Belgian undertaker buries almost only COVID victims as second wave hits the country
By Yves Herman and Marine Strauss
Chapelle-lez-Herlaimont, Belgium (Reuters) — The funeral owner, Stephane Geeurickx, in a small town south of Brussels, claims that almost all of the dead buried he died from COVID-19 in past weekins were unnamed at the time the initial pandemic happened.
The second wave of virus takes control in Belgium, which has 11 million in number and is one of the largest mortality rates of COVID-19 in the world.
In cases this fall, it also saw a sharp spike in Europe.
"We found some deaths above average in March-April, though not specifically explicitly related to COVID-19," said Geeurickx, the owner of the Center funéraire S.O.S Dés, to Reuters.
Nearly all he organizes is now, though, among others who have developed the infection.
According to data of the Sciensano Institute of Health, Belgian COVID-19 death toll is 13,216.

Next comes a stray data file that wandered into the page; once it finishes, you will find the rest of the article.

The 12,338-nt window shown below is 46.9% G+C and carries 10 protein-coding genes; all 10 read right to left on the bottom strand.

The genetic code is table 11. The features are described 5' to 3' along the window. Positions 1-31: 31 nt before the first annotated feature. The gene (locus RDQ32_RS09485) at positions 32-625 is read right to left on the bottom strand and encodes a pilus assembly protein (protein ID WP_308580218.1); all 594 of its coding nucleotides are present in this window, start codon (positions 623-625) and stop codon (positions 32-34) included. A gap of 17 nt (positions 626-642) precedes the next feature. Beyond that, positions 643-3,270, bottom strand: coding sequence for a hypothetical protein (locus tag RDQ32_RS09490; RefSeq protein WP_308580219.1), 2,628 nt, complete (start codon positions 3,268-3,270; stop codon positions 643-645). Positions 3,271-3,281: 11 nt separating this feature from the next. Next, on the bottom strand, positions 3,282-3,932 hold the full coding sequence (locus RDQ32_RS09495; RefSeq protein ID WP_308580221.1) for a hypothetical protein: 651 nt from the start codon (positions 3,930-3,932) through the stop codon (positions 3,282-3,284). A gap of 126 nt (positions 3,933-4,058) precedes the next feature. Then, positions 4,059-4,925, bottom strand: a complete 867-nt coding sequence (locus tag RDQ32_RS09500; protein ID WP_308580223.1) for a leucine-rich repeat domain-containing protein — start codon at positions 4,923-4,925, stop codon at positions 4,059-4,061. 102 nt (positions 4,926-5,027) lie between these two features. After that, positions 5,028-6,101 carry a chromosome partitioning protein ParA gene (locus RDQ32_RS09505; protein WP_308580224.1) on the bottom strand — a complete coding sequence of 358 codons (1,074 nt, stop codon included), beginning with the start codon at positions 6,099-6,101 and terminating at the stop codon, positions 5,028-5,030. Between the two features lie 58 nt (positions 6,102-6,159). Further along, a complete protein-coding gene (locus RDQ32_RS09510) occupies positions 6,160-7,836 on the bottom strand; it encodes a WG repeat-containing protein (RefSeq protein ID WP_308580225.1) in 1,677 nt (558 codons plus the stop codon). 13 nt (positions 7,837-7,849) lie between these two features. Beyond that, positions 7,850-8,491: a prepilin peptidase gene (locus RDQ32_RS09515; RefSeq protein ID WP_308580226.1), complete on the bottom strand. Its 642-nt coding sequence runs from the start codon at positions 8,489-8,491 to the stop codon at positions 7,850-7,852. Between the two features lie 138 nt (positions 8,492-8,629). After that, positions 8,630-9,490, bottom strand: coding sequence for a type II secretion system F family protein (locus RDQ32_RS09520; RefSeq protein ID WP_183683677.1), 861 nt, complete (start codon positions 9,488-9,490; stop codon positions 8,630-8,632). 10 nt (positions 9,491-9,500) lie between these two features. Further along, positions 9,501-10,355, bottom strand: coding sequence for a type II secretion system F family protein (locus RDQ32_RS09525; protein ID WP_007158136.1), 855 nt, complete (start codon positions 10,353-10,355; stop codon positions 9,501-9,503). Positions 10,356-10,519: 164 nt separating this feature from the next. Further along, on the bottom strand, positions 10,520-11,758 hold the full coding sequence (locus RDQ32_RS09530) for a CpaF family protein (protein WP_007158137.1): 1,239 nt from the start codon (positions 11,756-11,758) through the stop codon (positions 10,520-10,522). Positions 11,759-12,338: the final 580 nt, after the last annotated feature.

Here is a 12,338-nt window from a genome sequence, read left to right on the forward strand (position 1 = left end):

Geeurickx, standing at brown and white wooden squares, confirmed that none of the eight funeral home workers founded by his parents in the eighties, had been informed that he must quit operating or had been poisoned during the pandemic.
"We had no leakage cases and even the treatment of deceased COVID-19 was not severely worried," Geeurickx said.
The funeral home, he said, applies total security for the bodies of the victims of COVID.
However, they are receptive to family conditions when carrying out funerals and make it easy for relatives to hug and be together.
Until 1 December, Belgium enforced social limits and shut down non-essential shops and utilities to try and reduce the virus spread.
(Alexandra Hudson 's article, Yves Herman and Marine Strauss)